Time for a Witness (1991)
Million: I think by the time we got to Time for a Witness, we realized that the very base of the song has to have a groove. I think that you can hear. It also reflected a lot of what was going on. At that time it was more of an overdriven type of sound like we first heard with Neil [Young]. So we set up on a stage and that’s how we recorded it—much more similar to what we would do as a live band. And I think that kind of loaned itself to that album.
Mercer: A&M got bought out by PolyGram and a lot of people we knew at the label left—or had been fired, I dunno. New people came in, they weren’t familiar with the band, they didn’t really seem to care much. There was personal stuff going on as well.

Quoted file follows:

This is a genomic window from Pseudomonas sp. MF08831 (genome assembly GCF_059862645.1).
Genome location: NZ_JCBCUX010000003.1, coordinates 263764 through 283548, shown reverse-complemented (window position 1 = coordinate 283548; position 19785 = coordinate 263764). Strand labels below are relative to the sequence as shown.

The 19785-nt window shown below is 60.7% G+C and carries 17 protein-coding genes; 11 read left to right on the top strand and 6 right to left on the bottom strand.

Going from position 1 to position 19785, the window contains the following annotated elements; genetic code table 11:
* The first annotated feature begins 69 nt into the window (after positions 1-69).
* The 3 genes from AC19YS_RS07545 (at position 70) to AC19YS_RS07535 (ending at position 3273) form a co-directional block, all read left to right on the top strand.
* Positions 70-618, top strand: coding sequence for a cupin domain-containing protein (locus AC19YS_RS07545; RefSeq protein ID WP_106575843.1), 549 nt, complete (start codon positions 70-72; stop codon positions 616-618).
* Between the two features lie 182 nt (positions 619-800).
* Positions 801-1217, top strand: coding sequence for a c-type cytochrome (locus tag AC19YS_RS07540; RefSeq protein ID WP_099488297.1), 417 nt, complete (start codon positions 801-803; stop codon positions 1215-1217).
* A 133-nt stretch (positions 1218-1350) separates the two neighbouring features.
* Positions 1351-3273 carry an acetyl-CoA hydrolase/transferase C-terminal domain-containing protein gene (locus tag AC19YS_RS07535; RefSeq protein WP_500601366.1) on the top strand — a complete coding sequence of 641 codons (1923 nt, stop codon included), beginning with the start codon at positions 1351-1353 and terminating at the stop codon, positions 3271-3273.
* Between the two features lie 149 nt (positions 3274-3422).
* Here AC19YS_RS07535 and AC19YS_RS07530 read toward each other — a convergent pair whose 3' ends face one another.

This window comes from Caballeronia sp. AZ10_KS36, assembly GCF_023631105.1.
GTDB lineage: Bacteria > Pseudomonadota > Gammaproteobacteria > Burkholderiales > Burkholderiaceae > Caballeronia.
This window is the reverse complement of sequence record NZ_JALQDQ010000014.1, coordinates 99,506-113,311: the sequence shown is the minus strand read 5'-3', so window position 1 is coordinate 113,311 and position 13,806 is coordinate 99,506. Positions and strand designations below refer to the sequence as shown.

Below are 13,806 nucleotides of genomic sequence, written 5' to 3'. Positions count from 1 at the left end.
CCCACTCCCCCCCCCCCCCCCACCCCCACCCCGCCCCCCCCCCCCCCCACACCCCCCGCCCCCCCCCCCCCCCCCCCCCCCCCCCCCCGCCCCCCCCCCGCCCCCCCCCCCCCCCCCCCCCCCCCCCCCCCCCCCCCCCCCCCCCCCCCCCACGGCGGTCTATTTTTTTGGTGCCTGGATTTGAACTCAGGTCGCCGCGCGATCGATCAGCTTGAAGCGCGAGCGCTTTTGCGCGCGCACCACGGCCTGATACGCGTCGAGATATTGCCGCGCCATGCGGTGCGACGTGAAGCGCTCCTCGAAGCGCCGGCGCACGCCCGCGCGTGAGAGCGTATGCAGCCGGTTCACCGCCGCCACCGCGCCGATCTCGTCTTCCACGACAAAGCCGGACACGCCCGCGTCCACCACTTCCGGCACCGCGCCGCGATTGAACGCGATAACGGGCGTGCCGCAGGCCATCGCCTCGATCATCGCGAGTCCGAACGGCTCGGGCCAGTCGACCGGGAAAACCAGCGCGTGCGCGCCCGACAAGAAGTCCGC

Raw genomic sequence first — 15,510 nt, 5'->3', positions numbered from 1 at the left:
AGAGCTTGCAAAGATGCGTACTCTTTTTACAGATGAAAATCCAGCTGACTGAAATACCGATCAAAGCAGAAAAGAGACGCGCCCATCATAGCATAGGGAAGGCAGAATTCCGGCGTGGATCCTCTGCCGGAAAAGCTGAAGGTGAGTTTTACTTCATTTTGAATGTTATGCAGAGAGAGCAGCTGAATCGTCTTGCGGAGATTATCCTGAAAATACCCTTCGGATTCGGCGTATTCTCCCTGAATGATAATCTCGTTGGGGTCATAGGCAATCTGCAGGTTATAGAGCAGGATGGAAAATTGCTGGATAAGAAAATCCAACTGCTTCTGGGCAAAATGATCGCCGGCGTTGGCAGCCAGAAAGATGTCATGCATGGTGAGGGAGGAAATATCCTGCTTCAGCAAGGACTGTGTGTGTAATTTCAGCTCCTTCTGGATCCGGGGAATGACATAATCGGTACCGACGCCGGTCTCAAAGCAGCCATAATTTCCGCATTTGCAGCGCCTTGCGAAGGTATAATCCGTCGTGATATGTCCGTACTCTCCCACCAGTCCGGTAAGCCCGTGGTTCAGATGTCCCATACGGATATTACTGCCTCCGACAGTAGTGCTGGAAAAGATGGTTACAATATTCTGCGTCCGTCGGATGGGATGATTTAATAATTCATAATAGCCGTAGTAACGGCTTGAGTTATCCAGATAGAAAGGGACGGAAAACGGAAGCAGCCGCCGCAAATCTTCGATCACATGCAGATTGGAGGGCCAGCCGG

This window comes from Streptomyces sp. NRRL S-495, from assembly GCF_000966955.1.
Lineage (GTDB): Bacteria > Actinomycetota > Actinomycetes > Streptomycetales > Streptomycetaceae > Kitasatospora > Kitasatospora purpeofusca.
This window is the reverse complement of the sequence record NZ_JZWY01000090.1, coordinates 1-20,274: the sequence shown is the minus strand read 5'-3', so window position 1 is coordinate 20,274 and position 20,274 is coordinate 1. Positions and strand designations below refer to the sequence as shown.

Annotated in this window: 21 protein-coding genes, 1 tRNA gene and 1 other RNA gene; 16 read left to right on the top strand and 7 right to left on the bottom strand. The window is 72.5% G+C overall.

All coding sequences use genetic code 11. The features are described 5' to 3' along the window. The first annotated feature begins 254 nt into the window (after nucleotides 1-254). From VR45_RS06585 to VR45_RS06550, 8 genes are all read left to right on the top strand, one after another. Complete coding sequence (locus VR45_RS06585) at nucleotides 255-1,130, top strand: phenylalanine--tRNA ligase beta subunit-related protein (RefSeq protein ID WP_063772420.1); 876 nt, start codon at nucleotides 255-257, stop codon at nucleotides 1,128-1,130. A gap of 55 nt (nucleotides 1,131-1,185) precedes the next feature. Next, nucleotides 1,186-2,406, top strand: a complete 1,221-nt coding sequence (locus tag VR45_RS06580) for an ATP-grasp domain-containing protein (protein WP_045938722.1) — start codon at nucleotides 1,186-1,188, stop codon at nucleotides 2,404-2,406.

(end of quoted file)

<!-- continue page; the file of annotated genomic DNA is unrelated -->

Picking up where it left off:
Million: Glenn and I had said this right from the very beginning: if it ever came down to someone not having fun doing it then [they] probably should stop. And that’s exactly what happened to me. I’d be looking down at my set list during a show, thinking, “I just have three more songs left to do.” So one thing led to another and I decided that I needed to take a break. The break just lasted seventeen years. [Laughs.]
Here Before (2011)
Million: One of the key things is we didn’t stop playing on bad terms. And Glenn and I stayed in touch because we’d always get offers or interest for songs that we had recorded, whether it was something for a film or a commercial or whatever.